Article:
The moment she does that, she assumes the power and takes the dominant position. Bill’s weaknesses are exposed, it is him who is driven by emotions and “overreacts”, as he calls it. His attempt at killing Beatrice was caused by his hurt leaning, after she abandoned him to start a new living with another man. Their last (Volvo. 2. , last chapter) meeting, preceding their duel, reveals his real nature, ruled by male ambition. In order to find out the true reason for her betrayal he shoots her with a dart filled with truth serum.

After she reveals the truth about her pregnancy and decision not to let her child be born into the world of crime and violence, a spectator could expect they will resolve to stay together especially bearing in mind that The Bride’s daughter, B. B. ( Pearl Haney-Sardine) was saved after the massacre in he church and lives with Bill. Nevertheless, The Bride has freed herself from an influence of Bill, she also rejects the typical model off family and after a fight she kills him. In the end he salutes to her and seems to admit it is her who has a superior position in their relationship.

Bill is only one of the examples of male inferiority in comparison to moral and physical supremacy of women. The Bride is obviously the strongest female character, nevertheless, she is only one of the whole gallery of dominant female figures. They are portrayed as multidimensional harassers, with their past and psychological profile. Their cruelty is in a way explained by the story of their lives and a spectator sympathizes with them whereas the overall image of the majority of male characters in “Kill Bill” is fairly negative. They are full of vices, they are driven by primitive forces and lack any respect towards women.

Moreover, they are punished by women for their inappropriate attitude towards women. The examples are numerous , including Beatrice killing Buck (Michael Bowen) who has been selling sexual access to her body as she laid comatose, as well s assassinating a man who had Just paid Buck for raping her(Volvo. L, chapters) . Furthermore, another illustration of female empowerment is the case of O-Rene Sushi ( Lucy Lieu ) who becomes the leader of Tokyo gangs. After one of the bosses Tanana ( June Kumara ) expresses his disagreement and offends her, she decapitates him, stressing her new dominant position in the world of Japanese crime.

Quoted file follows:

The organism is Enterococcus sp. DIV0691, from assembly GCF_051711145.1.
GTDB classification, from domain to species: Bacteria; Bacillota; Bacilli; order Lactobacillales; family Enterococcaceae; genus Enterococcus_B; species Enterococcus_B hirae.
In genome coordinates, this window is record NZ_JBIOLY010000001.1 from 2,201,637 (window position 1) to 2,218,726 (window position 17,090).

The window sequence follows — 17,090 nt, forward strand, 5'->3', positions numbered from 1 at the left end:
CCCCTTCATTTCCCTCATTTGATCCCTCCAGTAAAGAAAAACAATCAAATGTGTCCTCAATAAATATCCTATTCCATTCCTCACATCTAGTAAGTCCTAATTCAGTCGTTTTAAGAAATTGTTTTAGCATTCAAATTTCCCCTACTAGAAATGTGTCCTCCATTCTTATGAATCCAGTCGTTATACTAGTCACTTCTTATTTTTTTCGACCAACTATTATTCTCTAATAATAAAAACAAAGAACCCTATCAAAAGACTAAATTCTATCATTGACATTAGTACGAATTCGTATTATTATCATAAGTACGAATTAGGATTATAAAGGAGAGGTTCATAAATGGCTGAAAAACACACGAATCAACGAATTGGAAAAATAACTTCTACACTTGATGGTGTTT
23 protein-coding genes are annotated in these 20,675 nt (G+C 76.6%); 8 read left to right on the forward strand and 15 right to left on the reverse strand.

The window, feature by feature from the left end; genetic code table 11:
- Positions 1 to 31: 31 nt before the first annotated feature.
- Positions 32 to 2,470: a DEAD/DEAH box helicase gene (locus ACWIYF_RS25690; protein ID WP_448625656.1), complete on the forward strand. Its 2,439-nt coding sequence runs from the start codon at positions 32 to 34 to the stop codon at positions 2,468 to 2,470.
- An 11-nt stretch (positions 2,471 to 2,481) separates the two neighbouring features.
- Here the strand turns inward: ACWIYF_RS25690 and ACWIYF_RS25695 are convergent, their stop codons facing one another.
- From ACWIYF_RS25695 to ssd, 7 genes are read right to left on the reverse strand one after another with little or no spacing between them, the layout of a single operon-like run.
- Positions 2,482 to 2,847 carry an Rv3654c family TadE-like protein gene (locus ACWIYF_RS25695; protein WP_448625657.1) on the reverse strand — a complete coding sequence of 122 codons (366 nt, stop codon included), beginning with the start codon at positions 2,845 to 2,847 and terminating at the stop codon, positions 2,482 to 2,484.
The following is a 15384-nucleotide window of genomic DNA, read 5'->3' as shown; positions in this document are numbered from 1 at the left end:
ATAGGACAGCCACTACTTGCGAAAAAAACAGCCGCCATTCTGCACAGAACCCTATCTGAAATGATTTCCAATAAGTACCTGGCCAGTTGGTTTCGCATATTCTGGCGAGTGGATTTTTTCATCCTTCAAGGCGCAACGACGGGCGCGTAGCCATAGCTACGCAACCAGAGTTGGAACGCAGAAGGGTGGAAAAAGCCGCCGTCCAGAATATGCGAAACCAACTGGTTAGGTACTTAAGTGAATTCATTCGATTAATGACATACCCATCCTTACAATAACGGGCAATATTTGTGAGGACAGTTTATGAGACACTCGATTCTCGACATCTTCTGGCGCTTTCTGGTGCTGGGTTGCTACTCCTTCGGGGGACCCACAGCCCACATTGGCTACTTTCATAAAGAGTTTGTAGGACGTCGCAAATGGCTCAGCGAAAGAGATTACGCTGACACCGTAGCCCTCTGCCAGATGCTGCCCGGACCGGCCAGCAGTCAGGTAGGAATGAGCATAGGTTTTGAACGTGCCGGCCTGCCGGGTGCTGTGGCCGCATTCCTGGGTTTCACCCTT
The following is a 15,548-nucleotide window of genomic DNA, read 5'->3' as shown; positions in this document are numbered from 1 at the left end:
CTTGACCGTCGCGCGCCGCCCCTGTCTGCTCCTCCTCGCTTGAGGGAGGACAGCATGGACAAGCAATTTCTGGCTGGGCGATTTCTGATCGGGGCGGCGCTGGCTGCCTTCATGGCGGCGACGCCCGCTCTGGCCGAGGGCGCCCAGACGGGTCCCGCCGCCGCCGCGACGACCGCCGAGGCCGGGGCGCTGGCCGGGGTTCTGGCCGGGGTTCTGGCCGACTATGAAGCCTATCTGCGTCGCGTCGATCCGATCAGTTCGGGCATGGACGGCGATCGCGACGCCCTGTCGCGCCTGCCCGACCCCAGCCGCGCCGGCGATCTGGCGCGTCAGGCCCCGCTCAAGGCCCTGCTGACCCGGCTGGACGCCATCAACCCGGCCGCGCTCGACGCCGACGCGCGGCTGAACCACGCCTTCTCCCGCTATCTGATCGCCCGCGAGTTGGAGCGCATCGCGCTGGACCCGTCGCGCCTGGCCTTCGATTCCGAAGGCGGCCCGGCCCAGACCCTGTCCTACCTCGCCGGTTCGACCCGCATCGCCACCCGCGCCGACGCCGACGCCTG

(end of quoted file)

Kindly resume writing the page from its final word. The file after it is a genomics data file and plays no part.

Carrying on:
The only positive male figures appearing in ћKill Bill” are Hatters Hanna ( Sonny Chubb) , a swordfish who breaks an oath he has made not to produce any tools that kill, urges a sword for her. Another positive figure is Pap Me (Gordon Lieu), a legendary martial arts master who trains her and whose tutelage turn out to play a crucial role in The Bride’s life twice – once, she is able to rescue herself from the buried coffin, second time she uses Five Point Palm Exploding Heart Technique, to kill Bill.

What needs to be emphasized, is the fact that Hatters Hanna and Pap Me do not belong to the Western culture and simultaneously, are not representatives of the patriarchal structure of society associated with Western world by feminists. In contrary to the active relations between men and women, the relations between women are embedded with mutual respect, even if deeply hidden, and to some extent, a feeling AT loyalty related to Dealing a woman. I en aspect AT women’s solitary Is Illustrated In numerous ways, for example in the scene of the duel between The Bride and O-Rene (Volvo. , chapter 5), when the latter apologies for underestimating and mocking at the former one. Moreover, even The Bride’s enemy, Ell Driver ( Darryl Hannah) who is jealous of Bill, reveals her respect and admiration for The Bride, by means of assassinating Bud(Volvo. 2, chapter 9) . As she explains to Bud before he dies, The Bride ,whom she considers dead , was the greatest warrior Ell has ever known and did not deserve to have been killed by such a pathetic figure as Bud. Another good illustration of the point is the scene in which Beatrice finds out she is pregnant(Volvo. 2, last chapter).